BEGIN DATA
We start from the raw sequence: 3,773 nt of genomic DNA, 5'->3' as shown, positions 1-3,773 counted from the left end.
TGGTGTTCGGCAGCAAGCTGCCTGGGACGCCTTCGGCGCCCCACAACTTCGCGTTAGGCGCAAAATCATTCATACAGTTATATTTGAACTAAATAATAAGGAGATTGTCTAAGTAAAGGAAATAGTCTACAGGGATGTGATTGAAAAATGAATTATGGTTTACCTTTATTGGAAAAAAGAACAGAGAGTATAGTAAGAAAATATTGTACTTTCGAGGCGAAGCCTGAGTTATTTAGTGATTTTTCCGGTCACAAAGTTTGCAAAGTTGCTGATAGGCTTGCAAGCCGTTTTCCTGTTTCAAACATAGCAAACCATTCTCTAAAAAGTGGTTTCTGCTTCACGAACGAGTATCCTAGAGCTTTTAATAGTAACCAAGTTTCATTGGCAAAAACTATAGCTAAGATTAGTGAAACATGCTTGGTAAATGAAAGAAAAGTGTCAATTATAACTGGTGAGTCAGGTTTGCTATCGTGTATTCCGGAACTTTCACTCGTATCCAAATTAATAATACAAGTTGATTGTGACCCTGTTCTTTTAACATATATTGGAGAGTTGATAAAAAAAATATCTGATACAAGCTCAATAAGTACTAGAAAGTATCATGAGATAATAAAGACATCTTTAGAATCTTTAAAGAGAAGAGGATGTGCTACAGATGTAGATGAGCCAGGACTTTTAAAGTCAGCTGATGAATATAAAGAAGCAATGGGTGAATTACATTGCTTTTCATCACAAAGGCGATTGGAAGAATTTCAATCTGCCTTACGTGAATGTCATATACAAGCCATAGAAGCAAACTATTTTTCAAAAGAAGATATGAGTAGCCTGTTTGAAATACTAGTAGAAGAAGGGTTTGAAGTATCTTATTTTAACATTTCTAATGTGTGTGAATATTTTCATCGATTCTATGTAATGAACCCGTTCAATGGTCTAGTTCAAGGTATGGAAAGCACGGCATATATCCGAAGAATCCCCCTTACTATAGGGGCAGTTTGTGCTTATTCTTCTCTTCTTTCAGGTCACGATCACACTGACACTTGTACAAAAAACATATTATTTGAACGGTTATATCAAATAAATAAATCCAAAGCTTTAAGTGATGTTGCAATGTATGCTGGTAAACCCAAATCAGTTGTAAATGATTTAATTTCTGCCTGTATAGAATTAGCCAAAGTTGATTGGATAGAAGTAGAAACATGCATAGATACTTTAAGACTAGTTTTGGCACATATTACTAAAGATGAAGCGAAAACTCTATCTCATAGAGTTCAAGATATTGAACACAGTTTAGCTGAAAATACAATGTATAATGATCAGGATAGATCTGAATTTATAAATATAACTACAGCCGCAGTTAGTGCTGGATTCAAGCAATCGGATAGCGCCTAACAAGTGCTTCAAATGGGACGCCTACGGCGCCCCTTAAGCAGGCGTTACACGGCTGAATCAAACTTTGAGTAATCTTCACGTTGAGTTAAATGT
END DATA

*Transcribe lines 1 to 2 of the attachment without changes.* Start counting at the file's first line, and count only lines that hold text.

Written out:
We start from the raw sequence: 3,773 nt of genomic DNA, 5'->3' as shown, positions 1-3,773 counted from the left end.
TGGTGTTCGGCAGCAAGCTGCCTGGGACGCCTTCGGCGCCCCACAACTTCGCGTTAGGCGCAAAATCATTCATACAGTTATATTTGAACTAAATAATAAGGAGATTGTCTAAGTAAAGGAAATAGTCTACAGGGATGTGATTGAAAAATGAATTATGGTTTACCTTTATTGGAAAAAAGAACAGAGAGTATAGTAAGAAAATATTGTACTTTCGAGGCGAAGCCTGAGTTATTTAGTGATTTTTCCGGTCACAAAGTTTGCAAAGTTGCTGATAGGCTTGCAAGCCGTTTTCCTGTTTCAAACATAGCAAACCATTCTCTAAAAAGTGGTTTCTGCTTCACGAACGAGTATCCTAGAGCTTTTAATAGTAACCAAGTTTCATTGGCAAAAACTATAGCTAAGATTAGTGAAACATGCTTGGTAAATGAAAGAAAAGTGTCAATTATAACTGGTGAGTCAGGTTTGCTATCGTGTATTCCGGAACTTTCACTCGTATCCAAATTAATAATACAAGTTGATTGTGACCCTGTTCTTTTAACATATATTGGAGAGTTGATAAAAAAAATATCTGATACAAGCTCAATAAGTACTAGAAAGTATCATGAGATAATAAAGACATCTTTAGAATCTTTAAAGAGAAGAGGATGTGCTACAGATGTAGATGAGCCAGGACTTTTAAAGTCAGCTGATGAATATAAAGAAGCAATGGGTGAATTACATTGCTTTTCATCACAAAGGCGATTGGAAGAATTTCAATCTGCCTTACGTGAATGTCATATACAAGCCATAGAAGCAAACTATTTTTCAAAAGAAGATATGAGTAGCCTGTTTGAAATACTAGTAGAAGAAGGGTTTGAAGTATCTTATTTTAACATTTCTAATGTGTGTGAATATTTTCATCGATTCTATGTAATGAACCCGTTCAATGGTCTAGTTCAAGGTATGGAAAGCACGGCATATATCCGAAGAATCCCCCTTACTATAGGGGCAGTTTGTGCTTATTCTTCTCTTCTTTCAGGTCACGATCACACTGACACTTGTACAAAAAACATATTATTTGAACGGTTATATCAAATAAATAAATCCAAAGCTTTAAGTGATGTTGCAATGTATGCTGGTAAACCCAAATCAGTTGTAAATGATTTAATTTCTGCCTGTATAGAATTAGCCAAAGTTGATTGGATAGAAGTAGAAACATGCATAGATACTTTAAGACTAGTTTTGGCACATATTACTAAAGATGAAGCGAAAACTCTATCTCATAGAGTTCAAGATATTGAACACAGTTTAGCTGAAAATACAATGTATAATGATCAGGATAGATCTGAATTTATAAATATAACTACAGCCGCAGTTAGTGCTGGATTCAAGCAATCGGATAGCGCCTAACAAGTGCTTCAAATGGGACGCCTACGGCGCCCCTTAAGCAGGCGTTACACGGCTGAATCAAACTTTGAGTAATCTTCACGTTGAGTTAAATGT